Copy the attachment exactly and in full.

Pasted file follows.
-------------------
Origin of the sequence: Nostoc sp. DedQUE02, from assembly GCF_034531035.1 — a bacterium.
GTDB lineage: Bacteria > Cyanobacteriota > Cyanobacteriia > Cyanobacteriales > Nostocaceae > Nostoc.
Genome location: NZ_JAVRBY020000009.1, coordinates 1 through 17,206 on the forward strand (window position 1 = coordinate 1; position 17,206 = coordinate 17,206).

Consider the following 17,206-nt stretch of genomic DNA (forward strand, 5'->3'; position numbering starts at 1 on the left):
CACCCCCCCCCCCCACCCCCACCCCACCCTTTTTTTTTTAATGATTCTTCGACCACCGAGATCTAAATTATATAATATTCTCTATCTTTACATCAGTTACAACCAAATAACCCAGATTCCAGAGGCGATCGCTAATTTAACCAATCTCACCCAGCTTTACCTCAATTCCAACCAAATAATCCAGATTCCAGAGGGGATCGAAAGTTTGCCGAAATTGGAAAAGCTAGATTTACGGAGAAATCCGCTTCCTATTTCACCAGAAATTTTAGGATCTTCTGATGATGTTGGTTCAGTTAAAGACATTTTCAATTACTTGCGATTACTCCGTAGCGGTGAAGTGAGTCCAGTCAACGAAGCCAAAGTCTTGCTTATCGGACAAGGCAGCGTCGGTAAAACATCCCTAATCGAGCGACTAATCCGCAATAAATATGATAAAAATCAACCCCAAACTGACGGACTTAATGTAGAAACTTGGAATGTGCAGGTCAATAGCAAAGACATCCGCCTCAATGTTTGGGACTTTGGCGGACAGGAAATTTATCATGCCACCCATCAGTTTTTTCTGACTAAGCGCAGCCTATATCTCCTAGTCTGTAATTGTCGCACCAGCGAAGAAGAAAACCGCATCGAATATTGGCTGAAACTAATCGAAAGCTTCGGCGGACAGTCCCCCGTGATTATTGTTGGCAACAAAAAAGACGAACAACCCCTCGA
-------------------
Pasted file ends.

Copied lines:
Origin of the sequence: Nostoc sp. DedQUE02, from assembly GCF_034531035.1 — a bacterium.
GTDB lineage: Bacteria > Cyanobacteriota > Cyanobacteriia > Cyanobacteriales > Nostocaceae > Nostoc.
Genome location: NZ_JAVRBY020000009.1, coordinates 1 through 17,206 on the forward strand (window position 1 = coordinate 1; position 17,206 = coordinate 17,206).

Consider the following 17,206-nt stretch of genomic DNA (forward strand, 5'->3'; position numbering starts at 1 on the left):
CACCCCCCCCCCCCACCCCCACCCCACCCTTTTTTTTTTAATGATTCTTCGACCACCGAGATCTAAATTATATAATATTCTCTATCTTTACATCAGTTACAACCAAATAACCCAGATTCCAGAGGCGATCGCTAATTTAACCAATCTCACCCAGCTTTACCTCAATTCCAACCAAATAATCCAGATTCCAGAGGGGATCGAAAGTTTGCCGAAATTGGAAAAGCTAGATTTACGGAGAAATCCGCTTCCTATTTCACCAGAAATTTTAGGATCTTCTGATGATGTTGGTTCAGTTAAAGACATTTTCAATTACTTGCGATTACTCCGTAGCGGTGAAGTGAGTCCAGTCAACGAAGCCAAAGTCTTGCTTATCGGACAAGGCAGCGTCGGTAAAACATCCCTAATCGAGCGACTAATCCGCAATAAATATGATAAAAATCAACCCCAAACTGACGGACTTAATGTAGAAACTTGGAATGTGCAGGTCAATAGCAAAGACATCCGCCTCAATGTTTGGGACTTTGGCGGACAGGAAATTTATCATGCCACCCATCAGTTTTTTCTGACTAAGCGCAGCCTATATCTCCTAGTCTGTAATTGTCGCACCAGCGAAGAAGAAAACCGCATCGAATATTGGCTGAAACTAATCGAAAGCTTCGGCGGACAGTCCCCCGTGATTATTGTTGGCAACAAAAAAGACGAACAACCCCTCGA